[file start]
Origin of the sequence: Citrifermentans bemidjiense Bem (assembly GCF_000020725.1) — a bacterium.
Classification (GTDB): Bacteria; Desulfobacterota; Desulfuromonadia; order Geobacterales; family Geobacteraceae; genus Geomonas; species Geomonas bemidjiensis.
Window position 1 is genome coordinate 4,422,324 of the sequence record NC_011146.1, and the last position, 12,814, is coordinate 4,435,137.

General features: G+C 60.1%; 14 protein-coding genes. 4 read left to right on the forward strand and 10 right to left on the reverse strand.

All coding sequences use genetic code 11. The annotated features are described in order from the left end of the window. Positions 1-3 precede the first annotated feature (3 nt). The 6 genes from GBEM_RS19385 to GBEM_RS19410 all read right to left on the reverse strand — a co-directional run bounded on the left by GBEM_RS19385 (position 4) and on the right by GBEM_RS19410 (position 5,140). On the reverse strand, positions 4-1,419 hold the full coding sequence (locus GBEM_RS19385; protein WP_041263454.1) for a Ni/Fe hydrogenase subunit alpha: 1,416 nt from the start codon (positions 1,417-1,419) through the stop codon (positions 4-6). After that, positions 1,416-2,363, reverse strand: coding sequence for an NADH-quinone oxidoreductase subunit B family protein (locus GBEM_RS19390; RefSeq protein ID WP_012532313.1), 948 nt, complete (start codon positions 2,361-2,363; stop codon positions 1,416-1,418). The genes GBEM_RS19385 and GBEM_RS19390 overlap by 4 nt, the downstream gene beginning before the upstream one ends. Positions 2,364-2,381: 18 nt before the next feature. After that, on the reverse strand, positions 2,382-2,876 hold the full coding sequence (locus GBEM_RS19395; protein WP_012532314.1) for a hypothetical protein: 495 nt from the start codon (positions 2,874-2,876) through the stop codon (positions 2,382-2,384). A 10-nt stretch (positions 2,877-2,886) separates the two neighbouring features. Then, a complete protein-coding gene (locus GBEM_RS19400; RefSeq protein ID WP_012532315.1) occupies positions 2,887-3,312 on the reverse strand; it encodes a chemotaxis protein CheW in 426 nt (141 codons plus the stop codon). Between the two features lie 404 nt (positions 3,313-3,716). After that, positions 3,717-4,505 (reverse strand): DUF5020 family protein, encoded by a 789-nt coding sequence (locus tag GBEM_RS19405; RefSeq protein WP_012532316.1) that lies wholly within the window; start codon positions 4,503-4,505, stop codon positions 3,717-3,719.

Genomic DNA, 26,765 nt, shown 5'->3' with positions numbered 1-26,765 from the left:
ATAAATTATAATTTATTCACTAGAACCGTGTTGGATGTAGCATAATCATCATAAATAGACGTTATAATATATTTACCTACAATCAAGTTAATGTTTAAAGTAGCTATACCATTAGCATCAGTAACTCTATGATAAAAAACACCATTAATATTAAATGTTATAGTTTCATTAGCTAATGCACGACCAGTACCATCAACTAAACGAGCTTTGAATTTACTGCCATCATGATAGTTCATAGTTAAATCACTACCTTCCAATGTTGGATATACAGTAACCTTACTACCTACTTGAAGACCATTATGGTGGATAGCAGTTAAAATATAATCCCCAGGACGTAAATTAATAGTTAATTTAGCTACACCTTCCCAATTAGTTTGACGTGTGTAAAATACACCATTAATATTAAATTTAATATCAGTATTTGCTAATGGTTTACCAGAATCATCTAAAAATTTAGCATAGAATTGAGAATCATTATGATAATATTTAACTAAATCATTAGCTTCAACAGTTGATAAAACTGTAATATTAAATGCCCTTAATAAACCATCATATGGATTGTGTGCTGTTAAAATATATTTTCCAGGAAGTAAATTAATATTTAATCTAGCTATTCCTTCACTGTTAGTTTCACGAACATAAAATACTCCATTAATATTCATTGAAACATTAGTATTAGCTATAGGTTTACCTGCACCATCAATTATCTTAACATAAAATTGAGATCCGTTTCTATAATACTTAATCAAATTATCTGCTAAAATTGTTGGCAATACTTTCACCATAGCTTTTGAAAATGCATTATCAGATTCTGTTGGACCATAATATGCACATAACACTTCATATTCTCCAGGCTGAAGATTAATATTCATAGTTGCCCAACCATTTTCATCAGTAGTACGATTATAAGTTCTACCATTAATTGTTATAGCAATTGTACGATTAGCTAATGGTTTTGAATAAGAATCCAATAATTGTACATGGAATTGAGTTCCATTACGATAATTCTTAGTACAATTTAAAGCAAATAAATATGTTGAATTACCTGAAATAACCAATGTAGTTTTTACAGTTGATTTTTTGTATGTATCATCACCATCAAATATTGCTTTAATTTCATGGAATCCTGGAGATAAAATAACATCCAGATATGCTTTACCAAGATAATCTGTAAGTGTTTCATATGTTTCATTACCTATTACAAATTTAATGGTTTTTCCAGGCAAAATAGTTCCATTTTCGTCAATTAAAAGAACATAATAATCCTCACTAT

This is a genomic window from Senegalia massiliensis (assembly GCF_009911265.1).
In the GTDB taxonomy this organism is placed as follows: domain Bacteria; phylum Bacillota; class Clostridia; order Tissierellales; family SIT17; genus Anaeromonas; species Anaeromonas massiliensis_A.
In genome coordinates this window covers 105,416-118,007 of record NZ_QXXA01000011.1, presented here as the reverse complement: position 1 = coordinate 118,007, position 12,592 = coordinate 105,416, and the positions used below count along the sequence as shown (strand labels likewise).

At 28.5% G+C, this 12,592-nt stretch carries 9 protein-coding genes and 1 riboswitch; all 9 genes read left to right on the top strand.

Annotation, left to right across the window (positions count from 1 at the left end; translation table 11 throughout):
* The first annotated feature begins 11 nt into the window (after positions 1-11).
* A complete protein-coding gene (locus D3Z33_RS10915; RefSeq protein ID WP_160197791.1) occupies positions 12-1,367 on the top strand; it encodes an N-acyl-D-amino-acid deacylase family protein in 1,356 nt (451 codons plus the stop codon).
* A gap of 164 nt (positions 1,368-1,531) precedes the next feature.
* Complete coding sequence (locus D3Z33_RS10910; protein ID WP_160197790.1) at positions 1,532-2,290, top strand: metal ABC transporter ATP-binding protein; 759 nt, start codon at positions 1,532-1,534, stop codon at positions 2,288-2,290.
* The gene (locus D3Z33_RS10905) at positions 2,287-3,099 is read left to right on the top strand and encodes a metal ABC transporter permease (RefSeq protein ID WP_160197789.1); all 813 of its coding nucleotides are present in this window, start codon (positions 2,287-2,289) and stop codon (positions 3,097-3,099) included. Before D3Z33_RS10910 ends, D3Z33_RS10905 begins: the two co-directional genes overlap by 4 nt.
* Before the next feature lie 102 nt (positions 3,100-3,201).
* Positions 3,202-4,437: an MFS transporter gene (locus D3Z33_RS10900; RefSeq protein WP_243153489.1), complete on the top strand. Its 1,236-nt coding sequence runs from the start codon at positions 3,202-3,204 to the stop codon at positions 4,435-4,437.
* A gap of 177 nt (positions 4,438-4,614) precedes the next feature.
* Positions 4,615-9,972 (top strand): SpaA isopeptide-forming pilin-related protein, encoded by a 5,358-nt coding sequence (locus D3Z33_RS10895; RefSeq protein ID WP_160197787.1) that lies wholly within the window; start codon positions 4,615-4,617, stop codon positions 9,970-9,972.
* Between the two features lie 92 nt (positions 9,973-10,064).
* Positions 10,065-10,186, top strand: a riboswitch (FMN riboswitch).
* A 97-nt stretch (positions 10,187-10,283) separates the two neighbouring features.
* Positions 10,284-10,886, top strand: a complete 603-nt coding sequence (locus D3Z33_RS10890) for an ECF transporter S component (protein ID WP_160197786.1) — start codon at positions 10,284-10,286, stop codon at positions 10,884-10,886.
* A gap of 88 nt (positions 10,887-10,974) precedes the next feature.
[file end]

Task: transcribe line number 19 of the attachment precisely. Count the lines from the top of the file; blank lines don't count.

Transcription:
* Positions 3,202-4,437: an MFS transporter gene (locus D3Z33_RS10900; RefSeq protein WP_243153489.1), complete on the top strand. Its 1,236-nt coding sequence runs from the start codon at positions 3,202-3,204 to the stop codon at positions 4,435-4,437.